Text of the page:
[10 ]GRID grid.419382.5, ISNI 0000 0004 0496 9708, CSIR-National Geophysical Research Institute, ; Hyderabad, India
                Author information
                http://orcid.org/0000-0002-9185-2385
                http://orcid.org/0000-0001-8204-8021
                http://orcid.org/0000-0001-8438-3552
                http://orcid.org/0000-0002-5757-4553
                Article
                36537
                10.1038/s41467-023-36537-6
                9929083
                36788217
                cab67b8c-8961-41b5-8f1c-2869126c07e4
                © The Author(s) 2023

                Open Access This article is licensed under a Creative Commons Attribution 4.0 International License, which permits use, sharing, adaptation, distribution and reproduction in any medium or format, as long as you give appropriate credit to the original author(s) and the source, provide a link to the Creative Commons license, and indicate if changes were made. The images or other third party material in this article are included in the article’s Creative Commons license, unless indicated otherwise in a credit line to the material. If material is not included in the article’s Creative Commons license and your intended use is not permitted by statutory regulation or exceeds the permitted use, you will need to obtain permission directly from the copyright holder. To view a copy of this license, visit http://creativecommons.org/licenses/by/4.0/.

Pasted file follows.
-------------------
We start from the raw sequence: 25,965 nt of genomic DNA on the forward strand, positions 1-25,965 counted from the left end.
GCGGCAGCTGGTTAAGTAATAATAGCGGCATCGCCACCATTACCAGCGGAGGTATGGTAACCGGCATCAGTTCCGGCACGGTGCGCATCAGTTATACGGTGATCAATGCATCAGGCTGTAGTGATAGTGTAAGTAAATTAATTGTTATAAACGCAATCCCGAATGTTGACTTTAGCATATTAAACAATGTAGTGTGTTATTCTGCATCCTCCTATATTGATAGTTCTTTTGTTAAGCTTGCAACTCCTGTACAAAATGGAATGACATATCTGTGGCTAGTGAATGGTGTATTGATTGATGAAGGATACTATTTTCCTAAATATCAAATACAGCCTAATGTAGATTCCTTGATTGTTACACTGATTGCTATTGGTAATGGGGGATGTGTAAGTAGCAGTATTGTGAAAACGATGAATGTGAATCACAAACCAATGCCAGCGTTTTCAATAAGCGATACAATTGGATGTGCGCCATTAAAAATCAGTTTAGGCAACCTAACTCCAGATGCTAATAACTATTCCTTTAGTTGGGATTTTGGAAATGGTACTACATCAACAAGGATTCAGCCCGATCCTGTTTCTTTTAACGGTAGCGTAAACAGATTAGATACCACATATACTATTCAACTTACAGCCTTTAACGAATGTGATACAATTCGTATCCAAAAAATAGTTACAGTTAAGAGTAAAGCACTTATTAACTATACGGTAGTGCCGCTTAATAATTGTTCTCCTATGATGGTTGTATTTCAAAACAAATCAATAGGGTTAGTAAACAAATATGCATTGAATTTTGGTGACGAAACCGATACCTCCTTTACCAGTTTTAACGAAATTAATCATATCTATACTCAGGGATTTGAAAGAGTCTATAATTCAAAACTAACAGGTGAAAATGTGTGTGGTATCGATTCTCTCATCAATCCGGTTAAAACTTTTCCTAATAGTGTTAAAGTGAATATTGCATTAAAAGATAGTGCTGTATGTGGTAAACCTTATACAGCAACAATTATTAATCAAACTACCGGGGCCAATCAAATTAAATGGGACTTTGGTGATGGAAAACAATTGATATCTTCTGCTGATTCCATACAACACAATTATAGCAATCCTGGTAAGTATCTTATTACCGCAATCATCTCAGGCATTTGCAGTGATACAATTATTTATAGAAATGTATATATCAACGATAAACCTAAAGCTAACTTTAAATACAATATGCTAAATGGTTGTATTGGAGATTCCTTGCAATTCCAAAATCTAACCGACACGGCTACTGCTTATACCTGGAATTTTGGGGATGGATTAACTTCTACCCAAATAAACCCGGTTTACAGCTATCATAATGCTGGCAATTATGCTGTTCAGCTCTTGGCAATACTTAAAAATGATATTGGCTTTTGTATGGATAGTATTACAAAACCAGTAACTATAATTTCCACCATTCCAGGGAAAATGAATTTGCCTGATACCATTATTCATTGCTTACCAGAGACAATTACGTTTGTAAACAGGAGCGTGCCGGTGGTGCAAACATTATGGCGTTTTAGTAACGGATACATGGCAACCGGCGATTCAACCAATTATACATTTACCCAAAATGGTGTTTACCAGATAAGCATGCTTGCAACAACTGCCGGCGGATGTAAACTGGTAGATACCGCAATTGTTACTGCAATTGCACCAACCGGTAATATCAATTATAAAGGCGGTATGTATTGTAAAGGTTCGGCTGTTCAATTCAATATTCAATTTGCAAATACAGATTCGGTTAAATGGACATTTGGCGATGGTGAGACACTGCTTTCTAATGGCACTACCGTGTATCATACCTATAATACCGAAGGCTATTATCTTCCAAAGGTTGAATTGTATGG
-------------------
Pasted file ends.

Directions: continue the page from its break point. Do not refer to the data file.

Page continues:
History
                : 21 March 2022
                : 6 February 2023
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                © The Author(s) 2023

                Uncategorized
                palaeoclimate,palaeoceanography
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                palaeoclimate, palaeoceanography